Through the Fitbit app, you will be able to change the details displayed for time, steps, distance, floors, and even calories. You can also change the order of the metrics that show up — so if you’re not interested in your steps but keen on watching your calories, you can move it up so that it’s the first thing you see when you swipe on your display screen.
You can even change the watch face to suit your own style, though there aren’t many options as of yet.
Make full use of that smartphone app
Where the old Fitbit app was clunky and difficult to use, the new revamped app is intuitive and simple. When you open the app, it shows you your day’s metrics at a glance, without having to tap around to discover new information.
The app also comes with MobileRun mode, which makes use of GPS data to track your walks and runs more accurately, even tapping into your music playlists from the app itself. This will help you get the most out of your morning jogs.
Simply select Exercise from the home screen, tap the stopwatch icon in the top right corner, and it will bring up a map of your area. When you begin your run, tap start to track your run. This will override your tracker’s readings to calculate distance, steps, active minutes, and calories burned.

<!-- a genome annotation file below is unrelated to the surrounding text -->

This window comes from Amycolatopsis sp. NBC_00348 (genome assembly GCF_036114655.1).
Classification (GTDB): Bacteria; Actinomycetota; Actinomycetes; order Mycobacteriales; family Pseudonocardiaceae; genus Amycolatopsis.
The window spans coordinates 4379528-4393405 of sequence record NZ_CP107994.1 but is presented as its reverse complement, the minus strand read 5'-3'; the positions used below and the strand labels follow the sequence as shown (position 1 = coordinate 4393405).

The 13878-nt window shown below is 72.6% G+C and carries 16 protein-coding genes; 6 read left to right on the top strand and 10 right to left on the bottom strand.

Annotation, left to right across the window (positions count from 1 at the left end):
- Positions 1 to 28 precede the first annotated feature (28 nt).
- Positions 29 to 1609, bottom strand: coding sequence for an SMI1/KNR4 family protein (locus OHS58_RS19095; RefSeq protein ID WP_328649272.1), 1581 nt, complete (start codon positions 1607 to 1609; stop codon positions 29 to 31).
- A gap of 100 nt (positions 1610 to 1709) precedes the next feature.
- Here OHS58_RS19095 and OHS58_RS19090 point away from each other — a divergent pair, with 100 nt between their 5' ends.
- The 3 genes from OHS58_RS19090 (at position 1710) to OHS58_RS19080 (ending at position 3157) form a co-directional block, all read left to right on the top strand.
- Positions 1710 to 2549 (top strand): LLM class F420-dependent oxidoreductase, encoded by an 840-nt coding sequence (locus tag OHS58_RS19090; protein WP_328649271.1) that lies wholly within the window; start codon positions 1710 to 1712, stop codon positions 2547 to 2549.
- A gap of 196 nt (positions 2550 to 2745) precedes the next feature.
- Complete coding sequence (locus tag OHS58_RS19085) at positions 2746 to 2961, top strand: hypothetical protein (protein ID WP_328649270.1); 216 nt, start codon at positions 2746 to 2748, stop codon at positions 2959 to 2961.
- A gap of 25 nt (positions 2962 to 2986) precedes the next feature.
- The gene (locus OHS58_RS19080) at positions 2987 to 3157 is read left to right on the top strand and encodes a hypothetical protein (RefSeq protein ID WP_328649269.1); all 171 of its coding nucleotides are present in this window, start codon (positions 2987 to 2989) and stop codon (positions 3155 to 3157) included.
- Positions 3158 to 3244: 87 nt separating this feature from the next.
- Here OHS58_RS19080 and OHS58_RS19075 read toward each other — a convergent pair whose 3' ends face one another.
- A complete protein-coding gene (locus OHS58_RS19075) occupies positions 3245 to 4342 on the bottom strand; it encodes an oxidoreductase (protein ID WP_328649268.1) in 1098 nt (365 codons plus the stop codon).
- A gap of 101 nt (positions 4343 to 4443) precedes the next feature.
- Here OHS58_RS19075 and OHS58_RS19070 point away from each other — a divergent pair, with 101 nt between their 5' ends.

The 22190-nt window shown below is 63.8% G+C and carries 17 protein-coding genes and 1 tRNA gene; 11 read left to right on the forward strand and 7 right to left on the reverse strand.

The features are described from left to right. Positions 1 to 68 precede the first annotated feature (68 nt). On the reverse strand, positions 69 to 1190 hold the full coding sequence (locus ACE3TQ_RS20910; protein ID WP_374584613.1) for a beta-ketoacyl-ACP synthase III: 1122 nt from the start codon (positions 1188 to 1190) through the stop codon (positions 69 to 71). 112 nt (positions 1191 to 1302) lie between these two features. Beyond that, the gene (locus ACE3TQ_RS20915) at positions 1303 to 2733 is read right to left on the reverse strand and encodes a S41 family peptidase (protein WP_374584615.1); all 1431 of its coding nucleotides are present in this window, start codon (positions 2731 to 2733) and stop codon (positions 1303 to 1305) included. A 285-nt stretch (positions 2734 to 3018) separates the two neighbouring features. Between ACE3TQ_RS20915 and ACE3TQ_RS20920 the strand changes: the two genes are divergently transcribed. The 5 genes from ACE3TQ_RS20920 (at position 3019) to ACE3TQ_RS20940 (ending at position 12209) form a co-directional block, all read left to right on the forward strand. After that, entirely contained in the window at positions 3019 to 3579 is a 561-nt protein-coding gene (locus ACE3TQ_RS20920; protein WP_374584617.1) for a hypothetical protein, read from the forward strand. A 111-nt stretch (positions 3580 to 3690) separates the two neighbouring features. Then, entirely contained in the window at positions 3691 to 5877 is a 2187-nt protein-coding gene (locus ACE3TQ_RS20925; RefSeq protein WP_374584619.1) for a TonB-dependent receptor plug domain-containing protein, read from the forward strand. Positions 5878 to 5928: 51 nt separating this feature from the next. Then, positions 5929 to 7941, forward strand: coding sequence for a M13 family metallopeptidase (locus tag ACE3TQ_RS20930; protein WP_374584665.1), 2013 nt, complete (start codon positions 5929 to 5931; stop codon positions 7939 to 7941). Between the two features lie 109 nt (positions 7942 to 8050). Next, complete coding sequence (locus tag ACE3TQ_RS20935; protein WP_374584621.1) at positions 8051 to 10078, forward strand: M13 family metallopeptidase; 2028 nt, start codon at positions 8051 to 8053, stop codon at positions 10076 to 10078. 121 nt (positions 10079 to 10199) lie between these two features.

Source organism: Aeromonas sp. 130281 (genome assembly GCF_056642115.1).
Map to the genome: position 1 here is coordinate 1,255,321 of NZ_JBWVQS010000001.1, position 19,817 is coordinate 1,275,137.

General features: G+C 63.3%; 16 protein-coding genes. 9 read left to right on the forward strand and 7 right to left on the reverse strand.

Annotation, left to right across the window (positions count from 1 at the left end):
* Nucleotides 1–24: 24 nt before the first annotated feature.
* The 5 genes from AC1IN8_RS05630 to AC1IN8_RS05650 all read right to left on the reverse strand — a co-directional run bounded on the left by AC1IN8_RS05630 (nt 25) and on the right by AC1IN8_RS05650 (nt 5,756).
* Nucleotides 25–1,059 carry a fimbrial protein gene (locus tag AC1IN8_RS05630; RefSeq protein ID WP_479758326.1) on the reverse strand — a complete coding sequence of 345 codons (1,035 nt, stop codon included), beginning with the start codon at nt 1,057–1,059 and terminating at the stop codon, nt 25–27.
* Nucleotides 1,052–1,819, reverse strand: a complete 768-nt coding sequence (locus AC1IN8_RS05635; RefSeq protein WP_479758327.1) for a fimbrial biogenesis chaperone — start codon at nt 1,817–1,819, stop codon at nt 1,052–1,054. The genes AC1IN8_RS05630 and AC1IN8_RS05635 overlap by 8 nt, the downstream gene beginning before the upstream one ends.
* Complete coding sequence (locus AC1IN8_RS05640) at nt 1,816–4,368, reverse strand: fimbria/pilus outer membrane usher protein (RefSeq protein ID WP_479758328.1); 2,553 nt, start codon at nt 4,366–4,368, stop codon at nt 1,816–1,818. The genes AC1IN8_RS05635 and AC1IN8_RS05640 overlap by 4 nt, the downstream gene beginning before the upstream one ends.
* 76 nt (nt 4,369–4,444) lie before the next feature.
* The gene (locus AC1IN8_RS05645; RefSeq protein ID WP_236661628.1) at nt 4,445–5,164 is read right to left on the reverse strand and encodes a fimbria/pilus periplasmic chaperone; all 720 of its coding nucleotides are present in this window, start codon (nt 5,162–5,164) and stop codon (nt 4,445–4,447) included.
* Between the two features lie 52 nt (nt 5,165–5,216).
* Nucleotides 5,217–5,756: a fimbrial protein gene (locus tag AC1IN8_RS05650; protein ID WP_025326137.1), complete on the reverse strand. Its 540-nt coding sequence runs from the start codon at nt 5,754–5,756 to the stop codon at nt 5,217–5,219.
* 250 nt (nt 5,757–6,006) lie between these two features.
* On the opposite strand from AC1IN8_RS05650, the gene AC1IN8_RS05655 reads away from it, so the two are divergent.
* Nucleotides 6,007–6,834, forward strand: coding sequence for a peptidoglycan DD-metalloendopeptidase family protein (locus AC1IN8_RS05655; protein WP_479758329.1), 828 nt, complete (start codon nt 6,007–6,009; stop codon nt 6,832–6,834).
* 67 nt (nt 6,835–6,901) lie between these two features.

Take Care Of Your Fitbit Charge HR
To make sure that your Fitbit Charge HR is working in optimal condition, you need to make sure that it’s being taken care of. Clean and dry it regularly, and try to use less products where you wear it (like heavy lotions or sun block) as it may affect the heart rate sensors.
Also use either a toothpick or toothbrush to clean the charging contacts behind the watch. Avoid using metal to scrape them, though, as that may damage the plating, and your new Fitbit won’t last very long.
Fitness isn’t just about the numbers; it’s a lifestyle. Adopt a new diet, smoke and drink less, and take the stairs up to your office instead of taking the elevator. By adopting a lifestyle around improving your overall health and fitness, you’ll be able to see results much quicker. After all, there’s no point hitting those 10,000 steps if you’re eating fried chicken every day.